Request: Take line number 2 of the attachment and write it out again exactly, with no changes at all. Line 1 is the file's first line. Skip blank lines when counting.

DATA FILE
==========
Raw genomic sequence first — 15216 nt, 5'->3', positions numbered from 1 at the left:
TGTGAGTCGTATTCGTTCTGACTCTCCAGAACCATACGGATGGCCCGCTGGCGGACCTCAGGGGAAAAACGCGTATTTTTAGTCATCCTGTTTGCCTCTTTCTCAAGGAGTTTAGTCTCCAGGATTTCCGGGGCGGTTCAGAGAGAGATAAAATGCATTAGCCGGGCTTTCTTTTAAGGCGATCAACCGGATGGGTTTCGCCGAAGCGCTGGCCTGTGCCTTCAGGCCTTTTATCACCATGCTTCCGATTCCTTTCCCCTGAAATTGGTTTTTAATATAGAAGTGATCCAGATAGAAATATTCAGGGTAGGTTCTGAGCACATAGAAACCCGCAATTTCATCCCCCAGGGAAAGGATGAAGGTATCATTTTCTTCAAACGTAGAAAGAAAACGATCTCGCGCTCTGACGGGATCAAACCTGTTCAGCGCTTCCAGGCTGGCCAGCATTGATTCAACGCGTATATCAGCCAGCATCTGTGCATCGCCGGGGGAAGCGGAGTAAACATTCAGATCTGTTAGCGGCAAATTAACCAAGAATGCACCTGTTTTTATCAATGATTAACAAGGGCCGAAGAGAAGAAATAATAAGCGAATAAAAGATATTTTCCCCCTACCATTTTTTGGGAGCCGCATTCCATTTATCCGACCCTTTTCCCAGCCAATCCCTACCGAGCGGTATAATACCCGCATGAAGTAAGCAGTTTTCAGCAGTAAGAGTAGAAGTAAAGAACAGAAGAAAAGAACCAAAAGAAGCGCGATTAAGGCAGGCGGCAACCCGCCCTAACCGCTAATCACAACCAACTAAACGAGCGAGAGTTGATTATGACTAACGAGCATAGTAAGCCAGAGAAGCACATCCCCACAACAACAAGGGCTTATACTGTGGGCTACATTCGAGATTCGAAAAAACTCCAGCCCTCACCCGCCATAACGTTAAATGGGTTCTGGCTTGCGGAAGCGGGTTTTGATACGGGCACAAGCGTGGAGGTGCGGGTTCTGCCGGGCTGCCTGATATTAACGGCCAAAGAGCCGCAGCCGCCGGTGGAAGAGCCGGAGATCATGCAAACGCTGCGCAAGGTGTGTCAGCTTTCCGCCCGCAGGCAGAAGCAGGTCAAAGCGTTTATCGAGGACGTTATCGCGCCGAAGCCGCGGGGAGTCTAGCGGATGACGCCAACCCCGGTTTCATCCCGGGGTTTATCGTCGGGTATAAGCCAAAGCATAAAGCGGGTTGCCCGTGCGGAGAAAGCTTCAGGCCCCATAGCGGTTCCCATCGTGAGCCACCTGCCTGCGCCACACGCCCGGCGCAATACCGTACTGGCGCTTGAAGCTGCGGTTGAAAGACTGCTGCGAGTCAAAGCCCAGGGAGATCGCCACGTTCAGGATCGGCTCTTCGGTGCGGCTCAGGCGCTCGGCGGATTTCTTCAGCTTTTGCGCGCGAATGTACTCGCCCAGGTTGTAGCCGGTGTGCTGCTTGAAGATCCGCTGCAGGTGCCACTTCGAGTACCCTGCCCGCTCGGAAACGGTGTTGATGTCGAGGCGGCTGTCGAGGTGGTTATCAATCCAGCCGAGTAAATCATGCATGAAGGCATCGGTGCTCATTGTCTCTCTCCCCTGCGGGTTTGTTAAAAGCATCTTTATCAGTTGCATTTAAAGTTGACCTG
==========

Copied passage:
TGTGAGTCGTATTCGTTCTGACTCTCCAGAACCATACGGATGGCCCGCTGGCGGACCTCAGGGGAAAAACGCGTATTTTTAGTCATCCTGTTTGCCTCTTTCTCAAGGAGTTTAGTCTCCAGGATTTCCGGGGCGGTTCAGAGAGAGATAAAATGCATTAGCCGGGCTTTCTTTTAAGGCGATCAACCGGATGGGTTTCGCCGAAGCGCTGGCCTGTGCCTTCAGGCCTTTTATCACCATGCTTCCGATTCCTTTCCCCTGAAATTGGTTTTTAATATAGAAGTGATCCAGATAGAAATATTCAGGGTAGGTTCTGAGCACATAGAAACCCGCAATTTCATCCCCCAGGGAAAGGATGAAGGTATCATTTTCTTCAAACGTAGAAAGAAAACGATCTCGCGCTCTGACGGGATCAAACCTGTTCAGCGCTTCCAGGCTGGCCAGCATTGATTCAACGCGTATATCAGCCAGCATCTGTGCATCGCCGGGGGAAGCGGAGTAAACATTCAGATCTGTTAGCGGCAAATTAACCAAGAATGCACCTGTTTTTATCAATGATTAACAAGGGCCGAAGAGAAGAAATAATAAGCGAATAAAAGATATTTTCCCCCTACCATTTTTTGGGAGCCGCATTCCATTTATCCGACCCTTTTCCCAGCCAATCCCTACCGAGCGGTATAATACCCGCATGAAGTAAGCAGTTTTCAGCAGTAAGAGTAGAAGTAAAGAACAGAAGAAAAGAACCAAAAGAAGCGCGATTAAGGCAGGCGGCAACCCGCCCTAACCGCTAATCACAACCAACTAAACGAGCGAGAGTTGATTATGACTAACGAGCATAGTAAGCCAGAGAAGCACATCCCCACAACAACAAGGGCTTATACTGTGGGCTACATTCGAGATTCGAAAAAACTCCAGCCCTCACCCGCCATAACGTTAAATGGGTTCTGGCTTGCGGAAGCGGGTTTTGATACGGGCACAAGCGTGGAGGTGCGGGTTCTGCCGGGCTGCCTGATATTAACGGCCAAAGAGCCGCAGCCGCCGGTGGAAGAGCCGGAGATCATGCAAACGCTGCGCAAGGTGTGTCAGCTTTCCGCCCGCAGGCAGAAGCAGGTCAAAGCGTTTATCGAGGACGTTATCGCGCCGAAGCCGCGGGGAGTCTAGCGGATGACGCCAACCCCGGTTTCATCCCGGGGTTTATCGTCGGGTATAAGCCAAAGCATAAAGCGGGTTGCCCGTGCGGAGAAAGCTTCAGGCCCCATAGCGGTTCCCATCGTGAGCCACCTGCCTGCGCCACACGCCCGGCGCAATACCGTACTGGCGCTTGAAGCTGCGGTTGAAAGACTGCTGCGAGTCAAAGCCCAGGGAGATCGCCACGTTCAGGATCGGCTCTTCGGTGCGGCTCAGGCGCTCGGCGGATTTCTTCAGCTTTTGCGCGCGAATGTACTCGCCCAGGTTGTAGCCGGTGTGCTGCTTGAAGATCCGCTGCAGGTGCCACTTCGAGTACCCTGCCCGCTCGGAAACGGTGTTGATGTCGAGGCGGCTGTCGAGGTGGTTATCAATCCAGCCGAGTAAATCATGCATGAAGGCATCGGTGCTCATTGTCTCTCTCCCCTGCGGGTTTGTTAAAAGCATCTTTATCAGTTGCATTTAAAGTTGACCTG